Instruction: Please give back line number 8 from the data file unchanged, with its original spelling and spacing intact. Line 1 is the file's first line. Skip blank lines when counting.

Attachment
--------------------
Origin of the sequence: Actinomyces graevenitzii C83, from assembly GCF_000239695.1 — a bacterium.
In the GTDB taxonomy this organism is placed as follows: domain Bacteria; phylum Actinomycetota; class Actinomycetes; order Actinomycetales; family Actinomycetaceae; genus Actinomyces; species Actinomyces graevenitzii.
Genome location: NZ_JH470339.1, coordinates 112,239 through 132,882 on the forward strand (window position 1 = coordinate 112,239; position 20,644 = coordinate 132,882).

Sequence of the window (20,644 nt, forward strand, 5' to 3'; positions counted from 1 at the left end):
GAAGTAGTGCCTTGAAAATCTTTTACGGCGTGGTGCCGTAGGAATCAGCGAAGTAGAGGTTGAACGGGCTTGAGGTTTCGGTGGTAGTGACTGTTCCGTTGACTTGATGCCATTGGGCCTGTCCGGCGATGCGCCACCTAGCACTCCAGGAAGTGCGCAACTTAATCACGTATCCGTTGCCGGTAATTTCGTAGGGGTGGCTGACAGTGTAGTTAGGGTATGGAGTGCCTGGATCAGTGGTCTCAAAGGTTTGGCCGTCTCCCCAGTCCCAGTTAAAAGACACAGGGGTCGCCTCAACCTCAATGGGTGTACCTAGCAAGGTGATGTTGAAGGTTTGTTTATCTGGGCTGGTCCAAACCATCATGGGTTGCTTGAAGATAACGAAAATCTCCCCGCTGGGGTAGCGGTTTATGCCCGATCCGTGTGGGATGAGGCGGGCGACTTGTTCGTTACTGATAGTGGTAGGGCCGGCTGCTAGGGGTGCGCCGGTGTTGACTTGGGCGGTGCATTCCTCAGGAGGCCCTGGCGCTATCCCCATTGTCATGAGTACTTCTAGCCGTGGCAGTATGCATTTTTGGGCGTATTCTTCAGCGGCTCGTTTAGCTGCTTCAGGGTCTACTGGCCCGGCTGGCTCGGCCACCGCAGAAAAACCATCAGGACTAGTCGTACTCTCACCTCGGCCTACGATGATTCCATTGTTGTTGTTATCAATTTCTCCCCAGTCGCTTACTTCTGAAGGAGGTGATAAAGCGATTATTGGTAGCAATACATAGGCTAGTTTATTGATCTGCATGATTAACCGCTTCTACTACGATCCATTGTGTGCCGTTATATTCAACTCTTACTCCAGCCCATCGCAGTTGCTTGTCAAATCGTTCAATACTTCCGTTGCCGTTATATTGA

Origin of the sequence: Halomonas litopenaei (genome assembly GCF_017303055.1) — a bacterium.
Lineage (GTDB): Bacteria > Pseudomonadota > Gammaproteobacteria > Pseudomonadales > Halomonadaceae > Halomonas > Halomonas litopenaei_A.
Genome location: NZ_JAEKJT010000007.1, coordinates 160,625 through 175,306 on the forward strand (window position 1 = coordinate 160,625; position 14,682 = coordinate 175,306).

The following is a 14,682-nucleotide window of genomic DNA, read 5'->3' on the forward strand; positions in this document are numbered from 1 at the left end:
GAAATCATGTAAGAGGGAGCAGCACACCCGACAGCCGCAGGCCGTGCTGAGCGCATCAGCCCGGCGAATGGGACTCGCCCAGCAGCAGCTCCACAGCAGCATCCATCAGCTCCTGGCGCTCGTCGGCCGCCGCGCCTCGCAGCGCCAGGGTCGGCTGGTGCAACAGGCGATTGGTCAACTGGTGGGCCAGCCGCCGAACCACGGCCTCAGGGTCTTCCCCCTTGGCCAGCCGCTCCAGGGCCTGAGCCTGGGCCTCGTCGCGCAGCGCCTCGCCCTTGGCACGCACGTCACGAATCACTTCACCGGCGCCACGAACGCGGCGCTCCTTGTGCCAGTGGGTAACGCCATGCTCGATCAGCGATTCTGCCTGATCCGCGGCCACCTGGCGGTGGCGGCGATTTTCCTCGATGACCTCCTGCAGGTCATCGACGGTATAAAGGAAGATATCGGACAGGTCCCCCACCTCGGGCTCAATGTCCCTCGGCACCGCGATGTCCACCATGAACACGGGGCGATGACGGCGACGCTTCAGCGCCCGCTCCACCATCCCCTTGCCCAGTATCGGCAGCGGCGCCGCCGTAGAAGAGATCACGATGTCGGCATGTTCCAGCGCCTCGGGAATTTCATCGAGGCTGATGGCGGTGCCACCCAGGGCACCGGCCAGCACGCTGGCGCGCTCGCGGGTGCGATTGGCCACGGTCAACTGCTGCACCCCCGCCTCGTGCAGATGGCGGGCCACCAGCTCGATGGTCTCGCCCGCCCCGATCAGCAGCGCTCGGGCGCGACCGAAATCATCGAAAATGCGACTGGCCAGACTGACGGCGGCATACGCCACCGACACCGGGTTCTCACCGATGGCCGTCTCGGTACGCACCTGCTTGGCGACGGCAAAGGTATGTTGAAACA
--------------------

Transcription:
Genome location: NZ_JAEKJT010000007.1, coordinates 160,625 through 175,306 on the forward strand (window position 1 = coordinate 160,625; position 14,682 = coordinate 175,306).